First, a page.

They point to this famous study, published in the Journal of Pediatrics a few years ago, showing delayed brainstem auditory evoked potential latencies in teens exposed to methylmercury as an objective measure of neurobehavioral toxicity in 14-year-old children with developmental exposure to methylmercury from fish.

It’s a measure of how well the nerves in your brain communicate. You take kids; you stick electrodes on their scalp, and headphones on their ears, and play a quick sound. And then, just measure how long it takes for that sound to be transmitted from the nerves in their ear to the auditory cortex in their brain. The longer the delay, the slower your nerve impulses are traveling.

And so, here’s the graph. This is delay versus mercury content in their hair. You’ll notice two things. The more mercury the kids had in their bodies, the longer the delay. That’s bad. Also, you’ll notice it’s basically a straight line. It doesn’t plateau out at the bottom end; the lower the mercury, the better.

Where do the official safety limits fit on this graph? In 1978, the World Health Organization started to realize how dangerous mercury was, so they said no greater than this level is safe. We didn’t know any better.

Decades later, the “safe” upper limit was moved down to here. Our government said no way, our children are much too precious for that, and placed our upper limit here, in 2001. As you can plainly see from this later data, though, if you push levels lower, get people to eat less fish, you get even less brain damage. Yet, as of 2012, the safety limit remains there.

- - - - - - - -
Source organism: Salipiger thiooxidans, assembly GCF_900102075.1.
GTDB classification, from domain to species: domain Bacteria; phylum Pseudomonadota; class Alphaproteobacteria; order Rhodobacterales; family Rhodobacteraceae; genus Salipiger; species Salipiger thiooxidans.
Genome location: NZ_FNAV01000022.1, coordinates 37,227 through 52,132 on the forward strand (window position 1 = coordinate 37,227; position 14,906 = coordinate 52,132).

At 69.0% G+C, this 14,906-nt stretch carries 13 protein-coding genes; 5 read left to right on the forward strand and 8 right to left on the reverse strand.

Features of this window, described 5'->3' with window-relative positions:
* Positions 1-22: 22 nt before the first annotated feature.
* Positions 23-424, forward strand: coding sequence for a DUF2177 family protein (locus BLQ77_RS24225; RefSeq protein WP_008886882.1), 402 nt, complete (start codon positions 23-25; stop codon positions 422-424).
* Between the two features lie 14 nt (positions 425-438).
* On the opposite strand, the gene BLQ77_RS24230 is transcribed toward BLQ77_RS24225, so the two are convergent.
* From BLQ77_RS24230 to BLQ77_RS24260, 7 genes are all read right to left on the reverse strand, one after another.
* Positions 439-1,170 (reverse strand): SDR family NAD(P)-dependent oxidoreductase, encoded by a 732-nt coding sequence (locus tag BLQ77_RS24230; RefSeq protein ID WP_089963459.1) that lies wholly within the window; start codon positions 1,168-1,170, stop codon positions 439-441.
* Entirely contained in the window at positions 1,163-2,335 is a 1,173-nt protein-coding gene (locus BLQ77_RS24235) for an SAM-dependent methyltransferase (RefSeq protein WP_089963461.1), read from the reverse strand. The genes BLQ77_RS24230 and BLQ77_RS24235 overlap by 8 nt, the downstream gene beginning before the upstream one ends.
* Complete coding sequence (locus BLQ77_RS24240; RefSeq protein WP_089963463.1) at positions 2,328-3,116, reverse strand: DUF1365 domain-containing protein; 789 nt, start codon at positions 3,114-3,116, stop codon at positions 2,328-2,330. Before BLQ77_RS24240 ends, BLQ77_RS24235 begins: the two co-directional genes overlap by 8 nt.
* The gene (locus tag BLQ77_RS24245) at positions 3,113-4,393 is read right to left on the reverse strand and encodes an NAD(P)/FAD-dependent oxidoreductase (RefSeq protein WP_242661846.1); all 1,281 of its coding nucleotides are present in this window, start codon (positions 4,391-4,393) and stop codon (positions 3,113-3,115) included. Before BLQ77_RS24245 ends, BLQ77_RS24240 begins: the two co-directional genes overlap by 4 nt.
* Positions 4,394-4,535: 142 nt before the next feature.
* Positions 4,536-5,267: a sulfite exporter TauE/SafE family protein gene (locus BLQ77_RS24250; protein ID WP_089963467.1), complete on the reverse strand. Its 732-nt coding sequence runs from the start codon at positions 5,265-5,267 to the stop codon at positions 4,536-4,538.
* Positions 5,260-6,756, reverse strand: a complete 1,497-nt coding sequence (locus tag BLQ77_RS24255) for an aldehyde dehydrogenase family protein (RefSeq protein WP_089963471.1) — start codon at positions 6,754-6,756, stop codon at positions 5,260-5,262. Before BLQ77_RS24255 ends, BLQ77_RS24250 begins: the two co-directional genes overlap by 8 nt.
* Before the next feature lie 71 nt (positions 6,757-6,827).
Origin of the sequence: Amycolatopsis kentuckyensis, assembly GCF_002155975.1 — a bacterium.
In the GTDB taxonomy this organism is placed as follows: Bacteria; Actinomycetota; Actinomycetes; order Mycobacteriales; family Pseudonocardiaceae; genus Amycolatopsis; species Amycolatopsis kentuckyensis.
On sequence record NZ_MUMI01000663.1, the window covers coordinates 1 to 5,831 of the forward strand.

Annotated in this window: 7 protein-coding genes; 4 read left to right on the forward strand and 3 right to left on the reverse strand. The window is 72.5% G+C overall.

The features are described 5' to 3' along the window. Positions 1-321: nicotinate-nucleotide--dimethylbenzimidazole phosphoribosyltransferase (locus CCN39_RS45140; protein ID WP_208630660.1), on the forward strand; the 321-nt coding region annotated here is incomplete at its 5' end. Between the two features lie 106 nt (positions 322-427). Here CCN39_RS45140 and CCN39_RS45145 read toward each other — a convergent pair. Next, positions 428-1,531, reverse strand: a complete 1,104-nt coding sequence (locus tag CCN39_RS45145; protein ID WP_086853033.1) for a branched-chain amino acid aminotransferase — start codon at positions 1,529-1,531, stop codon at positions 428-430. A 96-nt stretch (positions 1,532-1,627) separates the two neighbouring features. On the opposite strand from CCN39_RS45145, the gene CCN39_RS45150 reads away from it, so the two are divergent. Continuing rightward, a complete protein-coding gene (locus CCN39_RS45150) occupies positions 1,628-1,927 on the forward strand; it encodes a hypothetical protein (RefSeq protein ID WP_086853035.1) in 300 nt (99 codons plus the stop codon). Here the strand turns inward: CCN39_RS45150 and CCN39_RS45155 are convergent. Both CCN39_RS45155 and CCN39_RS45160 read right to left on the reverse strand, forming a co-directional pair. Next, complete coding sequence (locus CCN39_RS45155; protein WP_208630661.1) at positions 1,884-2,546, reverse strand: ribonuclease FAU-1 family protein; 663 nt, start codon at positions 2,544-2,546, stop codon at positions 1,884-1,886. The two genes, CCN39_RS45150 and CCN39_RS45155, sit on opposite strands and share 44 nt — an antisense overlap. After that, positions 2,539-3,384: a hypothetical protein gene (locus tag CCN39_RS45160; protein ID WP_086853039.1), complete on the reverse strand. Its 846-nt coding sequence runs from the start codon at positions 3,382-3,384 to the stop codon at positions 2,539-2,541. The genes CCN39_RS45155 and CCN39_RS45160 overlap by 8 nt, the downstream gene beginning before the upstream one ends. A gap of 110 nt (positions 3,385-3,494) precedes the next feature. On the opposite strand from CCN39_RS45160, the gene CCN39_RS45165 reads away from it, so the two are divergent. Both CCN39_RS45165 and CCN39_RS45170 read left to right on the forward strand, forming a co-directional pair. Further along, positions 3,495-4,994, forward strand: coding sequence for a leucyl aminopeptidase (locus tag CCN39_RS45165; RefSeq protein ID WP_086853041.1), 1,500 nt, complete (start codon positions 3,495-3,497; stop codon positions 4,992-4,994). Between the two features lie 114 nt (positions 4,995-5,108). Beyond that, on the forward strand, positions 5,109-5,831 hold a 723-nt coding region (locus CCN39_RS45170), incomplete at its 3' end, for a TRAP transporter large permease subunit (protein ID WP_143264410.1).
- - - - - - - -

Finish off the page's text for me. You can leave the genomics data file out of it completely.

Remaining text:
As one former EPA toxicologist told the Wall Street Journal, “[Government regulators] really consider the fish industry to be their clients, rather than the U.S. public.”

To see any graphs, charts, graphics, images, and quotes to which Dr. Greger may be referring, watch the above video. This is just an approximation of the audio contributed by Serena Mylchreest.

Please consider volunteering to help out on the site.

Images thanks to Mike Hughes / flickr

Doctor's Note

This is the second of my three-part video series on the latest on the risks of mercury in fish. For part one, see Hair Testing for Mercury Before Considering Pregnancy, and for part three, see Which Brand of Tuna Has the Most Mercury? I have a bunch of other videos on mercury, including fish contamination and its consequences. For example, see The Effect of Canned Tuna on Future Wages. And check out my other videos on undue industry influence on our food supply. One can also be exposed to lead though meat (Cannibalistic Feed Biomagnification), and dietary supplements (Some Ayurvedic Medicine Worse Than Lead Paint Exposure), and even protein powders too (Heavy Metals in Protein Powder Supplements). 

For more context, check out my associated blog posts: Mercury Testing Recommended Before PregnancyLead Poisoning Risk From VenisonProtecting Our Babies From Pollutants; and Schoolchildren Should Drink More Water.

If you haven’t yet, you can subscribe to my videos for free by clicking here.